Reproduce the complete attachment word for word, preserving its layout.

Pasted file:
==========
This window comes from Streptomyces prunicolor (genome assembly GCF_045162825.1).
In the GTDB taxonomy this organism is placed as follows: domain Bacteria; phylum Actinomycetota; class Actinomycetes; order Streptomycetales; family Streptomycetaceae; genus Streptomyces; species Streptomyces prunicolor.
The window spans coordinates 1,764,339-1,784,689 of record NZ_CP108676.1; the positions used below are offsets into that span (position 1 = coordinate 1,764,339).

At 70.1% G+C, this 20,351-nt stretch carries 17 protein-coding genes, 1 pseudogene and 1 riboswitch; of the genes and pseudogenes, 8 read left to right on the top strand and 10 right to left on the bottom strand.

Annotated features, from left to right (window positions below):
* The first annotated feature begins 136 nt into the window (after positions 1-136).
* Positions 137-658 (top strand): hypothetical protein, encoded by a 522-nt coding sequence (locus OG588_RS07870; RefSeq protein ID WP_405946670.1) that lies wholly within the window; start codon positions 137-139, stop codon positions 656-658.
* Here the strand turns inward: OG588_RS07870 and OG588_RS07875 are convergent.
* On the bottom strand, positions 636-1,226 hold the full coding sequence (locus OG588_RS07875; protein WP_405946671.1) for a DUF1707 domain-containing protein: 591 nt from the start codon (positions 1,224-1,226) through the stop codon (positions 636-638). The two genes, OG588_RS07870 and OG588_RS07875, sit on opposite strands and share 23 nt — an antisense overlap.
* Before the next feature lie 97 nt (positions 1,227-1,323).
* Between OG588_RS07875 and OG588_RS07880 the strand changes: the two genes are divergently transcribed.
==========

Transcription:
This window comes from Streptomyces prunicolor (genome assembly GCF_045162825.1).
In the GTDB taxonomy this organism is placed as follows: domain Bacteria; phylum Actinomycetota; class Actinomycetes; order Streptomycetales; family Streptomycetaceae; genus Streptomyces; species Streptomyces prunicolor.
The window spans coordinates 1,764,339-1,784,689 of record NZ_CP108676.1; the positions used below are offsets into that span (position 1 = coordinate 1,764,339).

At 70.1% G+C, this 20,351-nt stretch carries 17 protein-coding genes, 1 pseudogene and 1 riboswitch; of the genes and pseudogenes, 8 read left to right on the top strand and 10 right to left on the bottom strand.

Annotated features, from left to right (window positions below):
* The first annotated feature begins 136 nt into the window (after positions 1-136).
* Positions 137-658 (top strand): hypothetical protein, encoded by a 522-nt coding sequence (locus OG588_RS07870; RefSeq protein ID WP_405946670.1) that lies wholly within the window; start codon positions 137-139, stop codon positions 656-658.
* Here the strand turns inward: OG588_RS07870 and OG588_RS07875 are convergent.
* On the bottom strand, positions 636-1,226 hold the full coding sequence (locus OG588_RS07875; protein WP_405946671.1) for a DUF1707 domain-containing protein: 591 nt from the start codon (positions 1,224-1,226) through the stop codon (positions 636-638). The two genes, OG588_RS07870 and OG588_RS07875, sit on opposite strands and share 23 nt — an antisense overlap.
* Before the next feature lie 97 nt (positions 1,227-1,323).
* Between OG588_RS07875 and OG588_RS07880 the strand changes: the two genes are divergently transcribed.